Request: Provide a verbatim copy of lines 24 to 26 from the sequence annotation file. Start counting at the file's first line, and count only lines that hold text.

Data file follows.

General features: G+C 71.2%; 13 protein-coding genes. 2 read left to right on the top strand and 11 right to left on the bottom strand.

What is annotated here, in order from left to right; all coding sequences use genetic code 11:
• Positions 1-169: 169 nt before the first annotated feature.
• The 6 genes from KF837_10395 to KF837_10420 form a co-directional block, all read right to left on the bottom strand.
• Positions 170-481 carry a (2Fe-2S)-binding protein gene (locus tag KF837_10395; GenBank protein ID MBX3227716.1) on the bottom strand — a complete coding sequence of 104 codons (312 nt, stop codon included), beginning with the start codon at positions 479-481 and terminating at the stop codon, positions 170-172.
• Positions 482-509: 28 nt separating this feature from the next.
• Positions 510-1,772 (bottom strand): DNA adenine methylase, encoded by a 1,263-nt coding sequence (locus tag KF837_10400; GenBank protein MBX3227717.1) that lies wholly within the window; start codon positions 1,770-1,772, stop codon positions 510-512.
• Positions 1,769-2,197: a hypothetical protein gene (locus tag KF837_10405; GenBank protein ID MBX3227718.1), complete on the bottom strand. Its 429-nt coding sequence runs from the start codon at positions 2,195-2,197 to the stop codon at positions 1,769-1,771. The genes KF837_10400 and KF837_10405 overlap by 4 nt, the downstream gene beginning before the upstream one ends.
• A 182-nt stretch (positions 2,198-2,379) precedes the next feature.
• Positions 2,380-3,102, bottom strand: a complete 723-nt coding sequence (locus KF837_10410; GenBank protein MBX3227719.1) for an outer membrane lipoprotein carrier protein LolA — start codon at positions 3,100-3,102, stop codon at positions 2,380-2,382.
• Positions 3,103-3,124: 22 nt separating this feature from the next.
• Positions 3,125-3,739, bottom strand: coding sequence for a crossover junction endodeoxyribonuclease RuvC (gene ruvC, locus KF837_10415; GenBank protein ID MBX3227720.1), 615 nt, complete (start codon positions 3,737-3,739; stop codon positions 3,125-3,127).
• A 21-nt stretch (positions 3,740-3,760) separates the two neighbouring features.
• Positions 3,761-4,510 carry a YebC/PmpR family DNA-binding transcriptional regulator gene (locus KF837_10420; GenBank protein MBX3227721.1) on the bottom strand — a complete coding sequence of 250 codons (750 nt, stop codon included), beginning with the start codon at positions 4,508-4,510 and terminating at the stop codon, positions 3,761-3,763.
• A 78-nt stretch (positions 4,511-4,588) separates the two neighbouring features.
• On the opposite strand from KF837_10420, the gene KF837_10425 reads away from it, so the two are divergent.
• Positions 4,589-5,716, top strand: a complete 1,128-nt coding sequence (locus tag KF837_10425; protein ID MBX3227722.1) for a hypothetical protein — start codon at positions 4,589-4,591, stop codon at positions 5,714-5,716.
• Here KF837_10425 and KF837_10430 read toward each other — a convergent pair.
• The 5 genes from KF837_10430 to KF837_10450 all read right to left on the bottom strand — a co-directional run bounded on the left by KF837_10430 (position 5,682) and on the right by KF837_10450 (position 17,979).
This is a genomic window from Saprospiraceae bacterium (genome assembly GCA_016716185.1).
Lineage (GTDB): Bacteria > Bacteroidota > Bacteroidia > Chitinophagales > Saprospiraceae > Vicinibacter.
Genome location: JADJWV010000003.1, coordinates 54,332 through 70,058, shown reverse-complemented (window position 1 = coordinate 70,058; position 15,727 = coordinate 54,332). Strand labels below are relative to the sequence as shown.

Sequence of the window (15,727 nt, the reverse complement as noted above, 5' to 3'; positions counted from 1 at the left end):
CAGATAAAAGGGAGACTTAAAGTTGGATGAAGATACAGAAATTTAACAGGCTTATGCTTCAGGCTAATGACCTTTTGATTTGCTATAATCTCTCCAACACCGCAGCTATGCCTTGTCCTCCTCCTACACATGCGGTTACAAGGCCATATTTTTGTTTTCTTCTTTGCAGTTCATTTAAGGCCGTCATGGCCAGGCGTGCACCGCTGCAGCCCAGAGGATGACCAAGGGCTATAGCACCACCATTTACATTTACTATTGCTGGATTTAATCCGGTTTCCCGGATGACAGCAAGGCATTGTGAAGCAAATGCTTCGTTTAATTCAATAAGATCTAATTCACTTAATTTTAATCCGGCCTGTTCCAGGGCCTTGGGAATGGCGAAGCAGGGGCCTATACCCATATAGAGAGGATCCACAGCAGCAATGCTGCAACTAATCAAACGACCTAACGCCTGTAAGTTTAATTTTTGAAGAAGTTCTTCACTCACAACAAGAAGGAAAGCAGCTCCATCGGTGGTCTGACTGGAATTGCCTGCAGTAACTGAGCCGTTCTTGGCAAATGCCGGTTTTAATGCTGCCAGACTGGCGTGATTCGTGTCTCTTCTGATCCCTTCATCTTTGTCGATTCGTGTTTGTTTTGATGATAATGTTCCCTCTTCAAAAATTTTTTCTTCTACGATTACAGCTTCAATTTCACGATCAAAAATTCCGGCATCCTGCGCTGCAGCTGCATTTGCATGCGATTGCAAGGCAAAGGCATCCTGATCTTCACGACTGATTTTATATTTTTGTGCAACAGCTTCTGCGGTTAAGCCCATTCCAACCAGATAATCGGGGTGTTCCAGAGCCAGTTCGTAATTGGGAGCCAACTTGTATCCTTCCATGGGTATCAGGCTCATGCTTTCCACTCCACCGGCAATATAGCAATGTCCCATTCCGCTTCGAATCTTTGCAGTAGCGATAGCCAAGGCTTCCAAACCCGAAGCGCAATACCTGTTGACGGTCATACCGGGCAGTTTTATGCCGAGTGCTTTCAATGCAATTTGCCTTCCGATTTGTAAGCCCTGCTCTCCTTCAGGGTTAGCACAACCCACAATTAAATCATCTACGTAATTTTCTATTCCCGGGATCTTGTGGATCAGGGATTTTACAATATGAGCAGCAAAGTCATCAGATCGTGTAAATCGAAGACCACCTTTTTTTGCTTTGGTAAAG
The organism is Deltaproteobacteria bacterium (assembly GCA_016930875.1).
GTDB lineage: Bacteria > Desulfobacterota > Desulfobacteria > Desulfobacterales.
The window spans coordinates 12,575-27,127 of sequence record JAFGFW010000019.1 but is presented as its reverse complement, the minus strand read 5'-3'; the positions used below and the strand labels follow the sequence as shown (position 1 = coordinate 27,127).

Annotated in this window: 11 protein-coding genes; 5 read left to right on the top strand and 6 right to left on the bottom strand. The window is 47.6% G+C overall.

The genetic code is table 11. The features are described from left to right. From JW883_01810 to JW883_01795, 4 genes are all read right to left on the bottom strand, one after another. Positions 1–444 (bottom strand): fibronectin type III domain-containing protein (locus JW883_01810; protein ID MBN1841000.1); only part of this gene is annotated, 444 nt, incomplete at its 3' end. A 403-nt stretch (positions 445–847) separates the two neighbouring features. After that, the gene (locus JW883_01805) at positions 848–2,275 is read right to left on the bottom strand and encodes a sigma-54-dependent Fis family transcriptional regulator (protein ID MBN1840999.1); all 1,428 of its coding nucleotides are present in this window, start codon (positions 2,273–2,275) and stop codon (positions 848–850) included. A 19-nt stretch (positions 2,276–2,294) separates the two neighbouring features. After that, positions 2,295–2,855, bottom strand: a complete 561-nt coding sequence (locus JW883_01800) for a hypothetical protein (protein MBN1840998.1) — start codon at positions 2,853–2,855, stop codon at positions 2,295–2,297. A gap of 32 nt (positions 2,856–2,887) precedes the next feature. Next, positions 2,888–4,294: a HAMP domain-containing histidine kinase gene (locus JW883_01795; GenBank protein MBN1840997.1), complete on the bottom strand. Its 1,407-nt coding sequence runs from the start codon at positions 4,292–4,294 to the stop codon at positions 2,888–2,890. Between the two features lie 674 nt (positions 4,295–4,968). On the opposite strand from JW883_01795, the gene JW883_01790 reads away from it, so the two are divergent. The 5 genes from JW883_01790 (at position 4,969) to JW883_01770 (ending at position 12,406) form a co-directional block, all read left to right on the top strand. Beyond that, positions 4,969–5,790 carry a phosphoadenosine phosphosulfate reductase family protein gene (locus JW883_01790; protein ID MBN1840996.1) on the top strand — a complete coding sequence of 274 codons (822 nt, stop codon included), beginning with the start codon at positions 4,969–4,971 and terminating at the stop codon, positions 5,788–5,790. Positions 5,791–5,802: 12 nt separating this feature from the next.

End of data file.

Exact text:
CAGATAAAAGGGAGACTTAAAGTTGGATGAAGATACAGAAATTTAACAGGCTTATGCTTCAGGCTAATGACCTTTTGATTTGCTATAATCTCTCCAACACCGCAGCTATGCCTTGTCCTCCTCCTACACATGCGGTTACAAGGCCATATTTTTGTTTTCTTCTTTGCAGTTCATTTAAGGCCGTCATGGCCAGGCGTGCACCGCTGCAGCCCAGAGGATGACCAAGGGCTATAGCACCACCATTTACATTTACTATTGCTGGATTTAATCCGGTTTCCCGGATGACAGCAAGGCATTGTGAAGCAAATGCTTCGTTTAATTCAATAAGATCTAATTCACTTAATTTTAATCCGGCCTGTTCCAGGGCCTTGGGAATGGCGAAGCAGGGGCCTATACCCATATAGAGAGGATCCACAGCAGCAATGCTGCAACTAATCAAACGACCTAACGCCTGTAAGTTTAATTTTTGAAGAAGTTCTTCACTCACAACAAGAAGGAAAGCAGCTCCATCGGTGGTCTGACTGGAATTGCCTGCAGTAACTGAGCCGTTCTTGGCAAATGCCGGTTTTAATGCTGCCAGACTGGCGTGATTCGTGTCTCTTCTGATCCCTTCATCTTTGTCGATTCGTGTTTGTTTTGATGATAATGTTCCCTCTTCAAAAATTTTTTCTTCTACGATTACAGCTTCAATTTCACGATCAAAAATTCCGGCATCCTGCGCTGCAGCTGCATTTGCATGCGATTGCAAGGCAAAGGCATCCTGATCTTCACGACTGATTTTATATTTTTGTGCAACAGCTTCTGCGGTTAAGCCCATTCCAACCAGATAATCGGGGTGTTCCAGAGCCAGTTCGTAATTGGGAGCCAACTTGTATCCTTCCATGGGTATCAGGCTCATGCTTTCCACTCCACCGGCAATATAGCAATGTCCCATTCCGCTTCGAATCTTTGCAGTAGCGATAGCCAAGGCTTCCAAACCCGAAGCGCAATACCTGTTGACGGTCATACCGGGCAGTTTTATGCCGAGTGCTTTCAATGCAATTTGCCTTCCGATTTGTAAGCCCTGCTCTCCTTCAGGGTTAGCACAACCCACAATTAAATCATCTACGTAATTTTCTATTCCCGGGATCTTGTGGATCAGGGATTTTACAATATGAGCAGCAAAGTCATCAGATCGTGTAAATCGAAGACCACCTTTTTTTGCTTTGGTAAAG
The organism is Deltaproteobacteria bacterium (assembly GCA_016930875.1).
GTDB lineage: Bacteria > Desulfobacterota > Desulfobacteria > Desulfobacterales.